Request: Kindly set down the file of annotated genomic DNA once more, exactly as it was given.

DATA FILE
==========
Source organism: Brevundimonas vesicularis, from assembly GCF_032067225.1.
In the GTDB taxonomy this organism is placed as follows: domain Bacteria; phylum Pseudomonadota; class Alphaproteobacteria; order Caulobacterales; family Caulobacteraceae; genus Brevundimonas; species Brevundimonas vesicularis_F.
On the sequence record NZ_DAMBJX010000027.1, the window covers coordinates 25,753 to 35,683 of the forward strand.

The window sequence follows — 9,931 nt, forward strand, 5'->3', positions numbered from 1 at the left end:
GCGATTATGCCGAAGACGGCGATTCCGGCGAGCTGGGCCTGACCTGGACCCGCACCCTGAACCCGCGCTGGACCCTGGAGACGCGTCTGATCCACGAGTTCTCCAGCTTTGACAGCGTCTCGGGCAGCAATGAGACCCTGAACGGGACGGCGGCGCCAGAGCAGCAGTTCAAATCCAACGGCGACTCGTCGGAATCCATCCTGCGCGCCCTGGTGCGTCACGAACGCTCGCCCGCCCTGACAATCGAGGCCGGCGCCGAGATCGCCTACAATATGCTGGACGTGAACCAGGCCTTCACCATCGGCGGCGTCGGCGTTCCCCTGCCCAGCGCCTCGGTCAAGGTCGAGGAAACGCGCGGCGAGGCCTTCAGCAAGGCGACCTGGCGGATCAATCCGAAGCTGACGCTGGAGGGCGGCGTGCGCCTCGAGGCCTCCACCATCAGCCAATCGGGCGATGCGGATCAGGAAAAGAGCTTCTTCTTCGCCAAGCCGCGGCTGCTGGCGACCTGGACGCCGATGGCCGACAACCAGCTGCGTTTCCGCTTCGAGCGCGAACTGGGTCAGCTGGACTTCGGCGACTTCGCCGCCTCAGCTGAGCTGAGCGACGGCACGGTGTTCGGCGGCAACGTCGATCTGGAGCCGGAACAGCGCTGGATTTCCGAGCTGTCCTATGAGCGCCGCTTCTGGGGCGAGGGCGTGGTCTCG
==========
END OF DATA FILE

Source organism: Brevundimonas vesicularis, from assembly GCF_032067225.1.
In the GTDB taxonomy this organism is placed as follows: domain Bacteria; phylum Pseudomonadota; class Alphaproteobacteria; order Caulobacterales; family Caulobacteraceae; genus Brevundimonas; species Brevundimonas vesicularis_F.
On the sequence record NZ_DAMBJX010000027.1, the window covers coordinates 25,753 to 35,683 of the forward strand.

The window sequence follows — 9,931 nt, forward strand, 5'->3', positions numbered from 1 at the left end:
GCGATTATGCCGAAGACGGCGATTCCGGCGAGCTGGGCCTGACCTGGACCCGCACCCTGAACCCGCGCTGGACCCTGGAGACGCGTCTGATCCACGAGTTCTCCAGCTTTGACAGCGTCTCGGGCAGCAATGAGACCCTGAACGGGACGGCGGCGCCAGAGCAGCAGTTCAAATCCAACGGCGACTCGTCGGAATCCATCCTGCGCGCCCTGGTGCGTCACGAACGCTCGCCCGCCCTGACAATCGAGGCCGGCGCCGAGATCGCCTACAATATGCTGGACGTGAACCAGGCCTTCACCATCGGCGGCGTCGGCGTTCCCCTGCCCAGCGCCTCGGTCAAGGTCGAGGAAACGCGCGGCGAGGCCTTCAGCAAGGCGACCTGGCGGATCAATCCGAAGCTGACGCTGGAGGGCGGCGTGCGCCTCGAGGCCTCCACCATCAGCCAATCGGGCGATGCGGATCAGGAAAAGAGCTTCTTCTTCGCCAAGCCGCGGCTGCTGGCGACCTGGACGCCGATGGCCGACAACCAGCTGCGTTTCCGCTTCGAGCGCGAACTGGGTCAGCTGGACTTCGGCGACTTCGCCGCCTCAGCTGAGCTGAGCGACGGCACGGTGTTCGGCGGCAACGTCGATCTGGAGCCGGAACAGCGCTGGATTTCCGAGCTGTCCTATGAGCGCCGCTTCTGGGGCGAGGGCGTGGTCTCG